There are three tables in a room with blocks of chocolate on each. Where would be the best place for each child in the class to sit if they came in one at a time?
How can you cut a doughnut into 8 equal pieces with only three cuts
of a knife?
The large rectangle is divided into a series of smaller
quadrilaterals and triangles. Can you untangle what fractional part
is represented by each of the ten numbered shapes?
Click the cards to turn them over. Can you match them? What do you need to look for?
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Here is the set of cards
You could introduce the ideas by asking the group to tell you, or to draw, as many ways as they can of showing you a fraction, for example, a half or three quarters. Alternatively you could offer a couple of pictures and ask the children what fraction they represent, and how they know.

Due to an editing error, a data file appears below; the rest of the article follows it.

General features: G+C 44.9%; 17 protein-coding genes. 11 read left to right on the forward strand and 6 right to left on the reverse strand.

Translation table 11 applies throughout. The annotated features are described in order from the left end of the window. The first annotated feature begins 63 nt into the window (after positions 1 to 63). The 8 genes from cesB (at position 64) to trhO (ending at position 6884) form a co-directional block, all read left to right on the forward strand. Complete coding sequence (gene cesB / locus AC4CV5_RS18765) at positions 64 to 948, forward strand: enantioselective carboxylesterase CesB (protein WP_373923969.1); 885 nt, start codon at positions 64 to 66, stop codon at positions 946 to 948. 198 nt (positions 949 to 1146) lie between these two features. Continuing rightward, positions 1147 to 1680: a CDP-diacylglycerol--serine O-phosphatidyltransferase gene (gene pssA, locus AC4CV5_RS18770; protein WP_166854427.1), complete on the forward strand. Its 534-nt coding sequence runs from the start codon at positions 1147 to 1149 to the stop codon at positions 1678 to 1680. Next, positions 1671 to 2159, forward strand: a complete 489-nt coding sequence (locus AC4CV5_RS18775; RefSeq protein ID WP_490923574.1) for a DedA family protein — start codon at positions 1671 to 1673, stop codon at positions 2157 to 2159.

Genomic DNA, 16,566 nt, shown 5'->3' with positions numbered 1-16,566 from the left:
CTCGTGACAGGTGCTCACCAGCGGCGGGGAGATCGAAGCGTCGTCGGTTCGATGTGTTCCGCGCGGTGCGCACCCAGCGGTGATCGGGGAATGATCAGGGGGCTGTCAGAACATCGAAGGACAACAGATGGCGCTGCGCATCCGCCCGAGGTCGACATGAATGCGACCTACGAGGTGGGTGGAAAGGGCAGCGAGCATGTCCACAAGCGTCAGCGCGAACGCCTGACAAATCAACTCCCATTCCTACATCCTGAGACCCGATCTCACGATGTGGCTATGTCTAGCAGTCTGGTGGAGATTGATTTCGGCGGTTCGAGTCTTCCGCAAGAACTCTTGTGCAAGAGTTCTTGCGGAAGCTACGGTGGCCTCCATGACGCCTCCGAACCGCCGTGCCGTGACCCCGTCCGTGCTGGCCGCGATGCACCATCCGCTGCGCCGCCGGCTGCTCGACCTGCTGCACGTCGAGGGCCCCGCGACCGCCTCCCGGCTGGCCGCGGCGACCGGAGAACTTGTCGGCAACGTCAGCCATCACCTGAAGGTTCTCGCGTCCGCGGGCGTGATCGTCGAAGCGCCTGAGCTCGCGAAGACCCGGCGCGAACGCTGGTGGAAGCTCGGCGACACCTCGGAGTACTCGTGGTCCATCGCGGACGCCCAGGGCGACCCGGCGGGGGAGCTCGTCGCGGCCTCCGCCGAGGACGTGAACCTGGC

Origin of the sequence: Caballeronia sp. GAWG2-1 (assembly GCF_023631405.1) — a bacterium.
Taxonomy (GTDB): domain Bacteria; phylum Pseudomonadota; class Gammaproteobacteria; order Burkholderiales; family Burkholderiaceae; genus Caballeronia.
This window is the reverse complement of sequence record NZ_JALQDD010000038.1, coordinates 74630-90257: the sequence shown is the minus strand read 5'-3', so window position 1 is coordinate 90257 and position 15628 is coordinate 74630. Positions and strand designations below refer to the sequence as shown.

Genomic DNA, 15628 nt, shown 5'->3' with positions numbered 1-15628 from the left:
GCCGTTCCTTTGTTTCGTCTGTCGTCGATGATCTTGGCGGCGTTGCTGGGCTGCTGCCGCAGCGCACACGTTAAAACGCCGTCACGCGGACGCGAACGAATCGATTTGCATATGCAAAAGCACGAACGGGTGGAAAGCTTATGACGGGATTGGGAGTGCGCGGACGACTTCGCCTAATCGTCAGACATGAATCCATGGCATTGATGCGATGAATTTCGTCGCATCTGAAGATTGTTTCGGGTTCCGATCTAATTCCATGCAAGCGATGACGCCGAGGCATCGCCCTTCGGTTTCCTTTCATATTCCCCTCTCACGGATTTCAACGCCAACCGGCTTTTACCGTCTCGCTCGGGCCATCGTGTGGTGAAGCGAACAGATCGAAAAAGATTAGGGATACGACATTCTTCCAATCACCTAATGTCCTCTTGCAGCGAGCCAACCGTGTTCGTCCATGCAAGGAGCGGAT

The different representations on the cards are not meant to be difficult to work out, but should give some opportunity for further discussion about why a particular image is a representation of a specific fraction. For this it can be useful to have different mathematical equipment available, as well as paper and coloured pencils.
If you want to play the game using 'real' cards rather than virtual ones, here is the set of cards.